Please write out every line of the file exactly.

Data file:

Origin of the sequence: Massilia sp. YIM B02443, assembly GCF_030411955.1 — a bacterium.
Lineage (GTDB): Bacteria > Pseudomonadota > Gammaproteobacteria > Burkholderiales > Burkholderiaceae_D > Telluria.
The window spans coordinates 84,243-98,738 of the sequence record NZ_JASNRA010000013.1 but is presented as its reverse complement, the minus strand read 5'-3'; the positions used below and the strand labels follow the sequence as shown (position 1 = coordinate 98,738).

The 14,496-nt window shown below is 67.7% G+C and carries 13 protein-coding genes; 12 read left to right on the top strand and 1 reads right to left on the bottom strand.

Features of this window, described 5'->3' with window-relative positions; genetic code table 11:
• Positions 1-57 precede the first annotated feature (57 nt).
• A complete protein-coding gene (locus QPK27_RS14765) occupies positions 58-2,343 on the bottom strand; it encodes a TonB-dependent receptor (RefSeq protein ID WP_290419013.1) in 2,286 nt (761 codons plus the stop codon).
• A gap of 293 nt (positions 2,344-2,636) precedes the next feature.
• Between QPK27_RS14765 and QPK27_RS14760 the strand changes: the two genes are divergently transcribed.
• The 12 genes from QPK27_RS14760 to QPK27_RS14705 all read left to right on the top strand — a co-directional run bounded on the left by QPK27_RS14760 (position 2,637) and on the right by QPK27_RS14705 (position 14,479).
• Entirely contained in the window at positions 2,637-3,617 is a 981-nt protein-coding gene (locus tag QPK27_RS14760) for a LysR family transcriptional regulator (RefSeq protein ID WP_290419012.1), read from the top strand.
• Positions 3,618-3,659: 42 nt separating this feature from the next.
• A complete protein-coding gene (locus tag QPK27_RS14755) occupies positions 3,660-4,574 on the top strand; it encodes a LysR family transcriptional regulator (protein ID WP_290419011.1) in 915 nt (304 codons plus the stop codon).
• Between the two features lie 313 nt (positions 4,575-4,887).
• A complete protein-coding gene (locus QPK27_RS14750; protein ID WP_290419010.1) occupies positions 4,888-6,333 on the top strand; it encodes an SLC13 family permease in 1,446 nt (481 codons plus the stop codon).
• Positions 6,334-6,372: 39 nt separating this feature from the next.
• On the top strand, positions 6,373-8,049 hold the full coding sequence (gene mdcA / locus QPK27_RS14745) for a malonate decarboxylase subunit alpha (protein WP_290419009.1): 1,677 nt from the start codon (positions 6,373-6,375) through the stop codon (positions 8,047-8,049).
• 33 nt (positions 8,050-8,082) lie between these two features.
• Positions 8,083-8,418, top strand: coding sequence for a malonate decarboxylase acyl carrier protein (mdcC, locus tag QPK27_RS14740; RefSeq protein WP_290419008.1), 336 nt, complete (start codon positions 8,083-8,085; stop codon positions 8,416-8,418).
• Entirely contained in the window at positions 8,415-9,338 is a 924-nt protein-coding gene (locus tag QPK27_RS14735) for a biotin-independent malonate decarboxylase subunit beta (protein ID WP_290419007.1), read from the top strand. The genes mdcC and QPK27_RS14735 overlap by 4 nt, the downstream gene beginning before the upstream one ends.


Origin of the sequence: Massilia sp. YIM B02443, assembly GCF_030411955.1 — a bacterium.
Lineage (GTDB): Bacteria > Pseudomonadota > Gammaproteobacteria > Burkholderiales > Burkholderiaceae_D > Telluria.
The window spans coordinates 84,243-98,738 of the sequence record NZ_JASNRA010000013.1 but is presented as its reverse complement, the minus strand read 5'-3'; the positions used below and the strand labels follow the sequence as shown (position 1 = coordinate 98,738).

The 14,496-nt window shown below is 67.7% G+C and carries 13 protein-coding genes; 12 read left to right on the top strand and 1 reads right to left on the bottom strand.

Features of this window, described 5'->3' with window-relative positions; genetic code table 11:
• Positions 1-57 precede the first annotated feature (57 nt).
• A complete protein-coding gene (locus QPK27_RS14765) occupies positions 58-2,343 on the bottom strand; it encodes a TonB-dependent receptor (RefSeq protein ID WP_290419013.1) in 2,286 nt (761 codons plus the stop codon).
• A gap of 293 nt (positions 2,344-2,636) precedes the next feature.
• Between QPK27_RS14765 and QPK27_RS14760 the strand changes: the two genes are divergently transcribed.
• The 12 genes from QPK27_RS14760 to QPK27_RS14705 all read left to right on the top strand — a co-directional run bounded on the left by QPK27_RS14760 (position 2,637) and on the right by QPK27_RS14705 (position 14,479).
• Entirely contained in the window at positions 2,637-3,617 is a 981-nt protein-coding gene (locus tag QPK27_RS14760) for a LysR family transcriptional regulator (RefSeq protein ID WP_290419012.1), read from the top strand.
• Positions 3,618-3,659: 42 nt separating this feature from the next.
• A complete protein-coding gene (locus tag QPK27_RS14755) occupies positions 3,660-4,574 on the top strand; it encodes a LysR family transcriptional regulator (protein ID WP_290419011.1) in 915 nt (304 codons plus the stop codon).
• Between the two features lie 313 nt (positions 4,575-4,887).
• A complete protein-coding gene (locus QPK27_RS14750; protein ID WP_290419010.1) occupies positions 4,888-6,333 on the top strand; it encodes an SLC13 family permease in 1,446 nt (481 codons plus the stop codon).
• Positions 6,334-6,372: 39 nt separating this feature from the next.
• On the top strand, positions 6,373-8,049 hold the full coding sequence (gene mdcA / locus QPK27_RS14745) for a malonate decarboxylase subunit alpha (protein WP_290419009.1): 1,677 nt from the start codon (positions 6,373-6,375) through the stop codon (positions 8,047-8,049).
• 33 nt (positions 8,050-8,082) lie between these two features.
• Positions 8,083-8,418, top strand: coding sequence for a malonate decarboxylase acyl carrier protein (mdcC, locus tag QPK27_RS14740; RefSeq protein WP_290419008.1), 336 nt, complete (start codon positions 8,083-8,085; stop codon positions 8,416-8,418).
• Entirely contained in the window at positions 8,415-9,338 is a 924-nt protein-coding gene (locus tag QPK27_RS14735) for a biotin-independent malonate decarboxylase subunit beta (protein ID WP_290419007.1), read from the top strand. The genes mdcC and QPK27_RS14735 overlap by 4 nt, the downstream gene beginning before the upstream one ends.